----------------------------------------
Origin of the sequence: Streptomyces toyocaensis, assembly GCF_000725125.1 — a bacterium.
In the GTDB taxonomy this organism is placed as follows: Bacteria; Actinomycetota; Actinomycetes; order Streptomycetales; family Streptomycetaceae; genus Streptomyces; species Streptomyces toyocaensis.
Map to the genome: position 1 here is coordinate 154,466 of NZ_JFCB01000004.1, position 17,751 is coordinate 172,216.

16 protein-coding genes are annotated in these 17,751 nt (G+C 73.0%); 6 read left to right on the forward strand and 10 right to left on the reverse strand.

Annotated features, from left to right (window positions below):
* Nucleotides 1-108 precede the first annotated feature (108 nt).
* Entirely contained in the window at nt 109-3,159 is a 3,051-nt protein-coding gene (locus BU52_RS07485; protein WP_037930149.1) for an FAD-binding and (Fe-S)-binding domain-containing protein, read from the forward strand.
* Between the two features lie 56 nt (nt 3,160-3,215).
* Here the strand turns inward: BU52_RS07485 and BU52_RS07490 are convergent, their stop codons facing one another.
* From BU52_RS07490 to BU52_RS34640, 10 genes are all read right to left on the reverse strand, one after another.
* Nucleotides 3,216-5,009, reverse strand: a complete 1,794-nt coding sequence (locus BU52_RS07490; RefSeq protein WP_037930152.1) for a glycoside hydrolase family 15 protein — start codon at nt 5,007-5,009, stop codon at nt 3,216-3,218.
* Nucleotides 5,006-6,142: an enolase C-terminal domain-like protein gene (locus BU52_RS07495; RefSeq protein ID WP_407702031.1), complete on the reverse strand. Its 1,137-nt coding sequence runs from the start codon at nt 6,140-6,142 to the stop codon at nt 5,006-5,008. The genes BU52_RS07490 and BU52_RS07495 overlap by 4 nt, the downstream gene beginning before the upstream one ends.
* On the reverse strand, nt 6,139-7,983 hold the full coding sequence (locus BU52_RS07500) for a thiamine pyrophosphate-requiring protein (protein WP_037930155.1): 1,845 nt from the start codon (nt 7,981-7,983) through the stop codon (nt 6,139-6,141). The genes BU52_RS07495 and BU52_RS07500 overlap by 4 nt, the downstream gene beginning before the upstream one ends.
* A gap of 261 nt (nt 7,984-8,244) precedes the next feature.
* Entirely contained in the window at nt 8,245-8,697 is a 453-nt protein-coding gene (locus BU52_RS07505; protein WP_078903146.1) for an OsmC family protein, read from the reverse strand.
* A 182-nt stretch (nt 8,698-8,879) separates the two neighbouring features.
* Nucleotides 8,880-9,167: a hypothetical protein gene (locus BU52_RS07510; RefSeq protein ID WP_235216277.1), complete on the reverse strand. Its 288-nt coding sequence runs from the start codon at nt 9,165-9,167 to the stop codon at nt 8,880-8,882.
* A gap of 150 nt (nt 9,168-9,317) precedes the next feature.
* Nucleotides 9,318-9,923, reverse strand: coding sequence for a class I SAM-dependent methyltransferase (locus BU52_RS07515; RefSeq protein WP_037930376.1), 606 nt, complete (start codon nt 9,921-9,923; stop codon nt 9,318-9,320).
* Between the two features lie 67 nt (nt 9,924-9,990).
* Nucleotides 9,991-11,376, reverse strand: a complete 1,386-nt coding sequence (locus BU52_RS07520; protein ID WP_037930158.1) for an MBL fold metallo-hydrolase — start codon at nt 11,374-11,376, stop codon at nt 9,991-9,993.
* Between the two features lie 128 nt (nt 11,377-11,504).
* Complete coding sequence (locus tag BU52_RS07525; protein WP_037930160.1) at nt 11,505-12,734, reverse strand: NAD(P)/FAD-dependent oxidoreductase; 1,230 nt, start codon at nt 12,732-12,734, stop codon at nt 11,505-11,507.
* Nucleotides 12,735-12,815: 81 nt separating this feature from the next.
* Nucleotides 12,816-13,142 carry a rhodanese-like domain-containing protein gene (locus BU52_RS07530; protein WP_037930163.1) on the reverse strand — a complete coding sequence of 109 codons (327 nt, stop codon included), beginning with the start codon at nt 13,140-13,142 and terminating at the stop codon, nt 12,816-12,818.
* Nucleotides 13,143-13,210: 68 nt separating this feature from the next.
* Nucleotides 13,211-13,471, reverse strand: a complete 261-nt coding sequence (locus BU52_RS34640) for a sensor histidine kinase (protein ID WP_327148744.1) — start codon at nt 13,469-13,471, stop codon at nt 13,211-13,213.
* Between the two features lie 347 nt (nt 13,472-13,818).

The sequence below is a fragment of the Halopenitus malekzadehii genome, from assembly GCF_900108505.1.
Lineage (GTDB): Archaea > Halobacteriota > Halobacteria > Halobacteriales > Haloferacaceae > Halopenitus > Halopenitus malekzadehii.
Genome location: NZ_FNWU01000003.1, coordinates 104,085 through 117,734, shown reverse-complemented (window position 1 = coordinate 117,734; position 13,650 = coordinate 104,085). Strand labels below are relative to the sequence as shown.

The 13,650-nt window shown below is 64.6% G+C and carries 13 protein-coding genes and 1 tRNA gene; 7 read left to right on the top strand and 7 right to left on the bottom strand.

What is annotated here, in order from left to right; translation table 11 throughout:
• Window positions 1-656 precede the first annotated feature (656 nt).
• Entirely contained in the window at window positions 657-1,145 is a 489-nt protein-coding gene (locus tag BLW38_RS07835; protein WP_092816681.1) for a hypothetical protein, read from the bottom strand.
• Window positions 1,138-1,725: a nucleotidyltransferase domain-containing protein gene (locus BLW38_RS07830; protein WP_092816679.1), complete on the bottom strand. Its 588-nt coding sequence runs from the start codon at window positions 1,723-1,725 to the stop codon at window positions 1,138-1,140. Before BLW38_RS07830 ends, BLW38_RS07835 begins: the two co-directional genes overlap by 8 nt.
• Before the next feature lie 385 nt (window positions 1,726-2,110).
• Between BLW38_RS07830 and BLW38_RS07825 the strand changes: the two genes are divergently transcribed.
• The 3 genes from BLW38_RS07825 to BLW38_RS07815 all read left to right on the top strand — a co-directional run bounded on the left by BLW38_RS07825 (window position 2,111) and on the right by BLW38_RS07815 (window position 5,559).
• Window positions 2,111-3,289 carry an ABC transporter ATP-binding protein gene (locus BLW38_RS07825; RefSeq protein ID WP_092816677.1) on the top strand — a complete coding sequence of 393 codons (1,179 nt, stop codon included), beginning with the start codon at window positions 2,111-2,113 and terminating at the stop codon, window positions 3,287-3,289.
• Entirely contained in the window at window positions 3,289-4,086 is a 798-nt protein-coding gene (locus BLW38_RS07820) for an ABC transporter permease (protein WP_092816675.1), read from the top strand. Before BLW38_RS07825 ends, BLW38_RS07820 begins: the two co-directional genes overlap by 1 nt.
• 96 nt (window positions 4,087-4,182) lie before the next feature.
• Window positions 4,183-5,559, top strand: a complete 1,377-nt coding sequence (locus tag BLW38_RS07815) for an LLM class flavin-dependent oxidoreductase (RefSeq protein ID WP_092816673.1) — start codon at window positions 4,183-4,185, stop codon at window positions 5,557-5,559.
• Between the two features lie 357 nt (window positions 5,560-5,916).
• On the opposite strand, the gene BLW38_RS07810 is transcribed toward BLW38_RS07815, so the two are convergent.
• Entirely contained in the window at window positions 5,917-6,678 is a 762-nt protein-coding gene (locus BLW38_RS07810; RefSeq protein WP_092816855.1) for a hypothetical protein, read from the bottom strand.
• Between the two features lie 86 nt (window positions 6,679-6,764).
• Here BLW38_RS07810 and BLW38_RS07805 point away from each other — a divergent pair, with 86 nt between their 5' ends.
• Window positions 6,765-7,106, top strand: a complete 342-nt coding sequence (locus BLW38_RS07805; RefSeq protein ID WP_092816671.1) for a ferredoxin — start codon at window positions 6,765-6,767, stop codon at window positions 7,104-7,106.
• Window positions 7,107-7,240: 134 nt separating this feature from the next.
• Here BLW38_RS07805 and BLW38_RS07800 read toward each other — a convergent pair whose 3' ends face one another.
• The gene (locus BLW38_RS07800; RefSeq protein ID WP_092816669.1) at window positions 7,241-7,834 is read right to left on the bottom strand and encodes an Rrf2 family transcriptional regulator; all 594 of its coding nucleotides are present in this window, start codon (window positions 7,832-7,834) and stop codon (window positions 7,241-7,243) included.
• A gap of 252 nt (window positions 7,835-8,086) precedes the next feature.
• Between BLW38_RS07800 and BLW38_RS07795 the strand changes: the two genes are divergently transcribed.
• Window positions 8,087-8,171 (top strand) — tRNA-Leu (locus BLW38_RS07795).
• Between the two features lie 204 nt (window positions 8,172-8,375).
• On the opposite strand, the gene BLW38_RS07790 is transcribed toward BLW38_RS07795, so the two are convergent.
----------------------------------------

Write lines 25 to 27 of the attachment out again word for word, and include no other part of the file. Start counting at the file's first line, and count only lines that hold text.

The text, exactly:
* Nucleotides 12,816-13,142 carry a rhodanese-like domain-containing protein gene (locus BU52_RS07530; protein WP_037930163.1) on the reverse strand — a complete coding sequence of 109 codons (327 nt, stop codon included), beginning with the start codon at nt 13,140-13,142 and terminating at the stop codon, nt 12,816-12,818.
* Nucleotides 13,143-13,210: 68 nt separating this feature from the next.
* Nucleotides 13,211-13,471, reverse strand: a complete 261-nt coding sequence (locus BU52_RS34640) for a sensor histidine kinase (protein ID WP_327148744.1) — start codon at nt 13,469-13,471, stop codon at nt 13,211-13,213.